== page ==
This included people with a mix of diagnoses, including mainly schizophrenia and related disorders, but also bipolar disorder and unspecified psychosis. Everyone participating had tried taking antipsychotic medication to control their hallucinations but with no or limited success.
They were not allowed to take part if they were already receiving psychological therapy for psychosis, were refusing medication, had brain disease or a learning disability, or were dependent on non-medical drugs.
Participants were randomised to either the intervention (avatar therapy) or the control (supportive counselling):
People received weekly 50-minute sessions for six weeks. Participants were assessed at the start of the study, and then again 12 and 24 weeks later.
They were asked about their hallucinations using a standardised tool, the Psychotic Symptom Rating Scales, auditory hallucinations subscale (PSYRATS-AH). This measures symptoms on a scale of zero to 44 with lower numbers meaning a less severe problem.
Just over 80% of people in both groups completed assessments at 12 weeks. This fell to around 75% at 24 weeks.
The main outcome the trial set out to examine was score change on the PSYRATS-AH scale at 12 weeks. The starting scores in both groups were about 30 on the 44-point scale.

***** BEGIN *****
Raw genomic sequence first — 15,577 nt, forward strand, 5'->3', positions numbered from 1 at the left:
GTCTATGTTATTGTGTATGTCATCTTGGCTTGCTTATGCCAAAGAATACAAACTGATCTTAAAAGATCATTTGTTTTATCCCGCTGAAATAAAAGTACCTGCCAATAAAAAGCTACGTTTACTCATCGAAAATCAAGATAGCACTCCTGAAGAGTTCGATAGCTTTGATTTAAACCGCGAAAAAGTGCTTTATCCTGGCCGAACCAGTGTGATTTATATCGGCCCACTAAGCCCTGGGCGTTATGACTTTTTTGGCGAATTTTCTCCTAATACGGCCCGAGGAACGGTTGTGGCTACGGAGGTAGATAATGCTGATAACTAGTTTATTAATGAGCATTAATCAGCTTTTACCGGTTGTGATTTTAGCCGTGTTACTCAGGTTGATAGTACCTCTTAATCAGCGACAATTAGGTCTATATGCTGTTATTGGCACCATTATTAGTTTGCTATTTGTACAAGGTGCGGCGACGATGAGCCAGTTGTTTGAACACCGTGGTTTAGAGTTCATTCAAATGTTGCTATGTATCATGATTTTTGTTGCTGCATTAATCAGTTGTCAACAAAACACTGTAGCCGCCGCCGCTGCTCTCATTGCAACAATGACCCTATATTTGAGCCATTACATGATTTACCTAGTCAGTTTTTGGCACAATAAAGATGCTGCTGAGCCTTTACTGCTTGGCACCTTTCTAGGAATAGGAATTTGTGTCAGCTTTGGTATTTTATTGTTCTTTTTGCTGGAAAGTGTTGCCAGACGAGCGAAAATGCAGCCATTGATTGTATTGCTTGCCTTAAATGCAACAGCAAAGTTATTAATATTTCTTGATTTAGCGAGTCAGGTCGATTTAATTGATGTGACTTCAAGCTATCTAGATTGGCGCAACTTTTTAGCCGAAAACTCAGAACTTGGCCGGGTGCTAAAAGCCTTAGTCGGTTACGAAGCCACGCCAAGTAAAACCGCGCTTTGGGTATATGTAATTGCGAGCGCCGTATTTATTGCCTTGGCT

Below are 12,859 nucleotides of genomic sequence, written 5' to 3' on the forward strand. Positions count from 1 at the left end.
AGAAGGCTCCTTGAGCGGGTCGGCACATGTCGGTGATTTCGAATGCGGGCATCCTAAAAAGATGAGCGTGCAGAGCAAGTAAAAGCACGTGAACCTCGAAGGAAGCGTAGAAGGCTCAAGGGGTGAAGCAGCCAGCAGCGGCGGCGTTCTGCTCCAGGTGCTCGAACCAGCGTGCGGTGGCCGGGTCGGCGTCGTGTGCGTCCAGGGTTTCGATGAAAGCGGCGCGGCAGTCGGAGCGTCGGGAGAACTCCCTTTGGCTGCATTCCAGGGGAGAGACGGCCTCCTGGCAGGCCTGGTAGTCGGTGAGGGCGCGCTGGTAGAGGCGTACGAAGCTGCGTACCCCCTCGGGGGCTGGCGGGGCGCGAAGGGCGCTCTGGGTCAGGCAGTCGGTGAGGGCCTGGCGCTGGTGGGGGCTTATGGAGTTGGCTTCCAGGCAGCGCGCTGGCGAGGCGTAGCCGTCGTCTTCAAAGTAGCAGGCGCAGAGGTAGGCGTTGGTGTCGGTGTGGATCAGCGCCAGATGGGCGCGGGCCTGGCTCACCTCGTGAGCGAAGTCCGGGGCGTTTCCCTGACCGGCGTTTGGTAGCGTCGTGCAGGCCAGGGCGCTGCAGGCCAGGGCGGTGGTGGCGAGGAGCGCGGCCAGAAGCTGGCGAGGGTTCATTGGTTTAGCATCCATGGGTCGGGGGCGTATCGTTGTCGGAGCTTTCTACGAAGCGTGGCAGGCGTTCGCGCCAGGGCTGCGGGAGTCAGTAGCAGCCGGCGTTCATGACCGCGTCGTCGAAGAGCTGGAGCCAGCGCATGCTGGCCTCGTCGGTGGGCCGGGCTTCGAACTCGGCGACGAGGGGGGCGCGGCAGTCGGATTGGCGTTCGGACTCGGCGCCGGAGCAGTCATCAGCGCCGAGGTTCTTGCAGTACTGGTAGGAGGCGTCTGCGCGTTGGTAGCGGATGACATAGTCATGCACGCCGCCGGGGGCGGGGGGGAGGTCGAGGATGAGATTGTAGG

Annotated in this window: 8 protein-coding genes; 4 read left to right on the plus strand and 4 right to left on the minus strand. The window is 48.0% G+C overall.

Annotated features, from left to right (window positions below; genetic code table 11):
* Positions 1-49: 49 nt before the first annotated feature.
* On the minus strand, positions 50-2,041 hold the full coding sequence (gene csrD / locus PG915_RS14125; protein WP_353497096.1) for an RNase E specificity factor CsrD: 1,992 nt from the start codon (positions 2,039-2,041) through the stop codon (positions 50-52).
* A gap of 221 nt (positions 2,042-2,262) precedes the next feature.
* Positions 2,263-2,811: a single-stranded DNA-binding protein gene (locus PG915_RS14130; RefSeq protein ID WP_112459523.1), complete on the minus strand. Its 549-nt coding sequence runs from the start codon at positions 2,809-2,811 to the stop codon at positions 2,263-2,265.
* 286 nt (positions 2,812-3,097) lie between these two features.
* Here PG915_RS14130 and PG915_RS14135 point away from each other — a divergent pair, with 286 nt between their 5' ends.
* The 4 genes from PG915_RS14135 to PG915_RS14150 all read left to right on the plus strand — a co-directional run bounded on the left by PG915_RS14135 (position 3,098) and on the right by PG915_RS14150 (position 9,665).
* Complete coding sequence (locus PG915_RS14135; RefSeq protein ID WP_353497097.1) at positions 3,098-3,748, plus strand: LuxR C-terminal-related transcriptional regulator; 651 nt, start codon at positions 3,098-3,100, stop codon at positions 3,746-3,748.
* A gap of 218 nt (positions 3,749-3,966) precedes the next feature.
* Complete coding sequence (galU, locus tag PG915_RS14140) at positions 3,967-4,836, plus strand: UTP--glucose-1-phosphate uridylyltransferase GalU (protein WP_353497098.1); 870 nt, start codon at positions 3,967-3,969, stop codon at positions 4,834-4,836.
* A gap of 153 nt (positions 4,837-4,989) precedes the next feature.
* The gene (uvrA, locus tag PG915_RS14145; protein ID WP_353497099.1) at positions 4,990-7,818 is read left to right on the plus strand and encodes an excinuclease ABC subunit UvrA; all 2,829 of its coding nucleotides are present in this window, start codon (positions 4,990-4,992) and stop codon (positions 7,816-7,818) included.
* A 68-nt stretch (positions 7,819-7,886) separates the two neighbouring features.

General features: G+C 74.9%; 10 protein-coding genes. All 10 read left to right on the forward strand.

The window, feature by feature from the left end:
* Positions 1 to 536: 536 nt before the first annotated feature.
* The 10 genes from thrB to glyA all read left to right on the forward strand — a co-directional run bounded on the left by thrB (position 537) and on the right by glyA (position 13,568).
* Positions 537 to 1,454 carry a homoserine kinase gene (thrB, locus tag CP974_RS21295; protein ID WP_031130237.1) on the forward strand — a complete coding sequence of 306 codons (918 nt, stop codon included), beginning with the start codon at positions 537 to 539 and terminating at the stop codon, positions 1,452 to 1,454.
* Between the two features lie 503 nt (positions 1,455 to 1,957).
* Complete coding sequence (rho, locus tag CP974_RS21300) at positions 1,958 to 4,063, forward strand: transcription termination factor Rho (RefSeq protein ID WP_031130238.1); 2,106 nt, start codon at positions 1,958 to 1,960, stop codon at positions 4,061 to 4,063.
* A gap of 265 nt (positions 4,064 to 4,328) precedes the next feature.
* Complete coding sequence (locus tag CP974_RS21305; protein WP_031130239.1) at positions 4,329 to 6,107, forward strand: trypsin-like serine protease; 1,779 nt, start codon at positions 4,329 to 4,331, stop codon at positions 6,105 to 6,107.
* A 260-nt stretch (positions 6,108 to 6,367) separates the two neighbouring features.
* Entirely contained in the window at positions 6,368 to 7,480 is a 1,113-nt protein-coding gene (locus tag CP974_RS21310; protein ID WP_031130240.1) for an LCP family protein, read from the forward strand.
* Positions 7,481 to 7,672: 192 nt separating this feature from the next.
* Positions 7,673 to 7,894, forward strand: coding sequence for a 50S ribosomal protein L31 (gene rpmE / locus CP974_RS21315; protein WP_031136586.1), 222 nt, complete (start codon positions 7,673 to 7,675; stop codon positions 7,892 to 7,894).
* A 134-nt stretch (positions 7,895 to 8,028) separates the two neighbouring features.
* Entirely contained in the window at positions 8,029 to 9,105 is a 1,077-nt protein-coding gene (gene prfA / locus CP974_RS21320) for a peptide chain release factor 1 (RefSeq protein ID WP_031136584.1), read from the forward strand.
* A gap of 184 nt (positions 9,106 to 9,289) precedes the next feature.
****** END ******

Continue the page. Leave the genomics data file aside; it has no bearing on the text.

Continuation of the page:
At 12 weeks, people in the avatar-therapy group showed a greater improvement than the people who received supportive counselling, with a mean (average) score 3.82 points lower than that of the control group (95% confidence interval -6.70 to -0.94).
At 24 weeks, the people in the supportive counselling group showed improvement compared to their scores at 12 weeks (scores reducing from 28 at 12 weeks to 25), while the people who received avatar therapy stayed the same (about 22 at both assessments). This meant there was no longer a difference between the groups at 24 weeks (mean difference -1.55, 95% confidence interval -5.09 to 1.98).
No harms were observed from treatment in either group.
The researchers conclude: “This brief, targeted therapy was more effective after 12 weeks of treatment than was supportive counselling in reducing the severity of persistent auditory verbal hallucinations, with a large effect size.”
They caution that future multi-centre studies are needed to establish the effectiveness of AVATAR therapy, but say if proven effective “we think it should become an option in the psychological treatment of auditory verbal hallucinations.”
This is said to be the first trial to investigate the effects of avatar therapy on hallucinations. It benefits from a good sample size with fairly good participant follow-up rates for this type of study.
The people in this study had previously tried medication, without success. Therefore, as the researchers say, the fact that some of them improved using avatar-based therapy was a good sign.
However, although this study was well-designed and showed promising results, it has a number of limitations:
Larger studies at multiple sites are needed to see whether this could have potential as a new treatment for schizophrenia or related types of psychosis.